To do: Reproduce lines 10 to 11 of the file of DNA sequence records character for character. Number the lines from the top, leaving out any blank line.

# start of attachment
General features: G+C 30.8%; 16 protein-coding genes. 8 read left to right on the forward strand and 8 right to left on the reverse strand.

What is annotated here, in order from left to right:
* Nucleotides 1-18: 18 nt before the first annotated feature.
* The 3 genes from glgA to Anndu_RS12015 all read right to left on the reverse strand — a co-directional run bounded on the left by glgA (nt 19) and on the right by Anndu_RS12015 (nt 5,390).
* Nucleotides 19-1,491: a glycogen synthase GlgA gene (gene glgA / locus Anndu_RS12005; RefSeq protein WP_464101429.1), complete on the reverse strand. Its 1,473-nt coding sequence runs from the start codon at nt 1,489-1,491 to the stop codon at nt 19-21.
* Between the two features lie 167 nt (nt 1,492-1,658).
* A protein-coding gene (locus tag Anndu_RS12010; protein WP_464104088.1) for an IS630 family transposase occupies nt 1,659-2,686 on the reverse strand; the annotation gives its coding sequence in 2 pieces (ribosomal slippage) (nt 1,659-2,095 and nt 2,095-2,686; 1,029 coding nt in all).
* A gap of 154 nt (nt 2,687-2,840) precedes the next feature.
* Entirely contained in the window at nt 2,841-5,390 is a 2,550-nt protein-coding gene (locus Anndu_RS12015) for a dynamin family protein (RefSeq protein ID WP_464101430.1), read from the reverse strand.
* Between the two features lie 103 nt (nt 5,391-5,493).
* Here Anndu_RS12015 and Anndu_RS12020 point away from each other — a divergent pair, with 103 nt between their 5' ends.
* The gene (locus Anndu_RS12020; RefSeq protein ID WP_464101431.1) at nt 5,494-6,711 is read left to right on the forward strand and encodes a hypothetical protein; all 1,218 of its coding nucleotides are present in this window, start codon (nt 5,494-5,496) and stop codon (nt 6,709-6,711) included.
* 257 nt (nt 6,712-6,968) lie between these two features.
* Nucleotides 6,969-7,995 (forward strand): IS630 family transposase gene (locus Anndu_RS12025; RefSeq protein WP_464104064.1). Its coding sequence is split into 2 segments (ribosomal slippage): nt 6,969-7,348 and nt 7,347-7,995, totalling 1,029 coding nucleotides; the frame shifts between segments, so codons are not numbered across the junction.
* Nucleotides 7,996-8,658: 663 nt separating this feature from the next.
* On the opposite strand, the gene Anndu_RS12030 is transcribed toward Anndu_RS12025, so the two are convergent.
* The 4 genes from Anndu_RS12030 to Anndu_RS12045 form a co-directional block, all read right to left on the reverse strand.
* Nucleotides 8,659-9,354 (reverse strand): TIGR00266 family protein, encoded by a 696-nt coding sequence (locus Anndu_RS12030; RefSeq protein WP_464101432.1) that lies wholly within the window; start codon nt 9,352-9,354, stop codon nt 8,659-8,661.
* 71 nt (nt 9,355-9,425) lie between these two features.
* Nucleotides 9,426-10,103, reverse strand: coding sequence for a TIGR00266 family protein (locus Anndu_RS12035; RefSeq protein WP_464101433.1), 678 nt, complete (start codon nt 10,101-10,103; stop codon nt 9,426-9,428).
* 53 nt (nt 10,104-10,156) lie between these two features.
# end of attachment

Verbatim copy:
* Between the two features lie 103 nt (nt 5,391-5,493).
* Here Anndu_RS12015 and Anndu_RS12020 point away from each other — a divergent pair, with 103 nt between their 5' ends.